Aims of the Expedition
To assess the conservation status of the entire reserve by mapping and comparing areas completely protected from grazing, heavily grazed areas and an area of intermediate regeneration with particular interest in estimating the total population size of blue-throated macaws, what proportion are using the reserve and how they are utilising it.
Our focus is to assess the impact on biodiversity of reduced grazing pressure/habitat protection. We will conduct comparative surveys of key species and assess differences in overall diversity between RBA north, south & east. The work will allow us to provide Armonia with information on species & community responses to protection and give insight into how expansion of the reserve could affect biodiversity.
Monitoring schemes implemented in previous years for key species will also be continued. Our work will be conducted alongside local Birdlife international partner Association Armonia utilizing local scientists and students to assist us with implementing field methodologies and conducting data collection.
Blue-throated Macaw Survey
This project aims to estimate the size of the population of the critically endangered blue-throated macaw currently using the reserve and compare abundances in RBA north, south and east and differences in habitat use (i.e. for foraging/roost) between the areas. Armonia will be running simultaneous population counts in the rest of the species range so the expedition will contribute significantly to the first ever global population survey of the blue-throated macaw. Stationary point count censuses will be conducted twice a week at 14 points across the reserve. Systematic searches of the reserves forests will also be conducted in order to assess habitat use patterns between RBA north, south & east. Sites found to be used by the species as foraging or roost aggregation sites will be recorded via GPS and mapped.
The abundance, density & distribution of three globally threatened passerines (cock-tailed tyrant, sharp-tailed tyrant & black-masked finch) across the RBA’s grasslands will be monitored. The data will be used to compare species responses to grazing pressure and habitat protection. In total 60 individual line transects of 1.3km shall be carried out across the entire reserve. Along transects the time, species, sex and perpendicular distance of each individual bird encountered will be noted and GPS locations recorded. This will allow distance sampling to estimate species abundances and population densities and will also allow species distributions to be mapped. Comparison of relative densities for each species between grazed land, regenerating land, and protected land will allow estimation of population recovery rates in the absence of heavy grazing.
Nightjar surveys will be carried out in order to assess differences in species diversity and relative abundance of the night birds of the reserve with respect to grazing pressure and habitat protection. Timed night searches will be carried out to locate nightjars by their eye shine. The time, species and perpendicular distance from the transect will be recorded and GPS locations taken for each bird. Birds will also be identified by their call.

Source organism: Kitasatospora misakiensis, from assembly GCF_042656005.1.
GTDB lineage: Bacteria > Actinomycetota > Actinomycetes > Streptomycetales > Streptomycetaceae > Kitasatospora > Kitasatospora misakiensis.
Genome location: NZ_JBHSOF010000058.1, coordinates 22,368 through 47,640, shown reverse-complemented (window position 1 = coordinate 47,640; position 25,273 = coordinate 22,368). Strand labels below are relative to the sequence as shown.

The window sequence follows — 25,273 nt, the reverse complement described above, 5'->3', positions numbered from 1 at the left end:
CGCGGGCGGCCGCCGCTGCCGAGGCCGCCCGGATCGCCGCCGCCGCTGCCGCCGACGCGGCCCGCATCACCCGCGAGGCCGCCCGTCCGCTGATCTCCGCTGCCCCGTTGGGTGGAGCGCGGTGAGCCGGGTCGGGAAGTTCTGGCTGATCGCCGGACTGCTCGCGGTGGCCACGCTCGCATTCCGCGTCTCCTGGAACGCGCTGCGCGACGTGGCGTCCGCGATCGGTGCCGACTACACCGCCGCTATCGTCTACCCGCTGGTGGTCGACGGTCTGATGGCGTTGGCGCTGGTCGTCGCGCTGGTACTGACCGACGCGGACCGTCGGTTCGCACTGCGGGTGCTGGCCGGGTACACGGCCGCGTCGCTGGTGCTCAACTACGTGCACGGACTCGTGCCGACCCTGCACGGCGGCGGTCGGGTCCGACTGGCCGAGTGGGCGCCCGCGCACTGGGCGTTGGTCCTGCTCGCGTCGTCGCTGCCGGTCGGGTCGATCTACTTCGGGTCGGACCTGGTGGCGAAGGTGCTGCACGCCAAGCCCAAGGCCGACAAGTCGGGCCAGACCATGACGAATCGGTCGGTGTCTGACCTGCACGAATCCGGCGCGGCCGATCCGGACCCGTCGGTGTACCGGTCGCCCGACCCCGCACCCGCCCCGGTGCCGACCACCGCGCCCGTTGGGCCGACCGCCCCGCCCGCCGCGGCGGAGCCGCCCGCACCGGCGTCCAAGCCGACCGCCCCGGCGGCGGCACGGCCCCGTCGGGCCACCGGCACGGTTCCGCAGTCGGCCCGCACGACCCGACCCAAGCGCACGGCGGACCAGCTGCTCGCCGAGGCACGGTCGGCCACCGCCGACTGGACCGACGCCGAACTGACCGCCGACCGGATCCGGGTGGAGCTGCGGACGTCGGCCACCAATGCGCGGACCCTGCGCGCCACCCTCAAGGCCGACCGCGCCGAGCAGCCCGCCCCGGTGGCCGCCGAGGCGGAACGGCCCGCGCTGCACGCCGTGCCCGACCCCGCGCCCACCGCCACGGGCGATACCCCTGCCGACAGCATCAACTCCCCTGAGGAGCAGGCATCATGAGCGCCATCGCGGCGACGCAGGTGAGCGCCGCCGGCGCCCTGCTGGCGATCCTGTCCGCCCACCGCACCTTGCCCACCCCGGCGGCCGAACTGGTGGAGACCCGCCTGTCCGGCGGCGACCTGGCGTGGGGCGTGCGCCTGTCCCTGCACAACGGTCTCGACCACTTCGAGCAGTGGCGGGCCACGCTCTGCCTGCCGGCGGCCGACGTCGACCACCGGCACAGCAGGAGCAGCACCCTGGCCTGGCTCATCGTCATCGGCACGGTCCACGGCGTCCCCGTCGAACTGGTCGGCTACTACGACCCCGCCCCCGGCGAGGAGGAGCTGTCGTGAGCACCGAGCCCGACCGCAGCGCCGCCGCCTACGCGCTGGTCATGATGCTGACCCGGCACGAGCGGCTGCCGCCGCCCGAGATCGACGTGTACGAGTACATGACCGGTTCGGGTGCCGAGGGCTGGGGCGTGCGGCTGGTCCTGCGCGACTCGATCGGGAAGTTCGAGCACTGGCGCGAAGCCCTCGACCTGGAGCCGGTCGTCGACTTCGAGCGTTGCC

In order to establish abundance estimates for key mammal species throughout the reserves camera trapping and line transects will be carried out. Abundance of key species as well as overall diversity between the RBA north, south and east will be compared in order to assess species/community response rates to grazing pressure and habitat protection.
The distribution and abundance of the two species of caiman in the reserve, the black caiman and yacare caiman will be studied in order to determine what effect illegal hunting might have had to the local populations. Caiman will be located by their eye shine and the distance between the eyes will be used to estimate the size of an individual. Any ‘incidental’ data will be noted down and used as well.
Fire Ecology Survey
Transects will begin in the centre of the forest islands and following a bearing, move out through the cerrado into the savannah. Multiple transects will be conducted in each of the 3 survey zones: ungrazed, regenerating and grazed land. Vegetation present within the quadrat will be assessed in regards to its fuel load and relative abundance recorded by a qualified expedition ecologist – Dr. Matt Davies – a grassland specialist used on prior expeditions. Height measurements of the grasses will also be taken to allow structural comparison between survey zones. Results will be used to show the effects of grazing type on savannah plant structure.We aim to establish the response of the savannah plant community to the reduction in grazing/trampling which has resulted from habitat protection with an aim to allow prescribed fired to be applied more safely. This will be achieved via comparative diversity inventories between areas of different degrees of grazing. A qualified Bolivian botanist will assist in species identification using reference collections in Santa Cruz.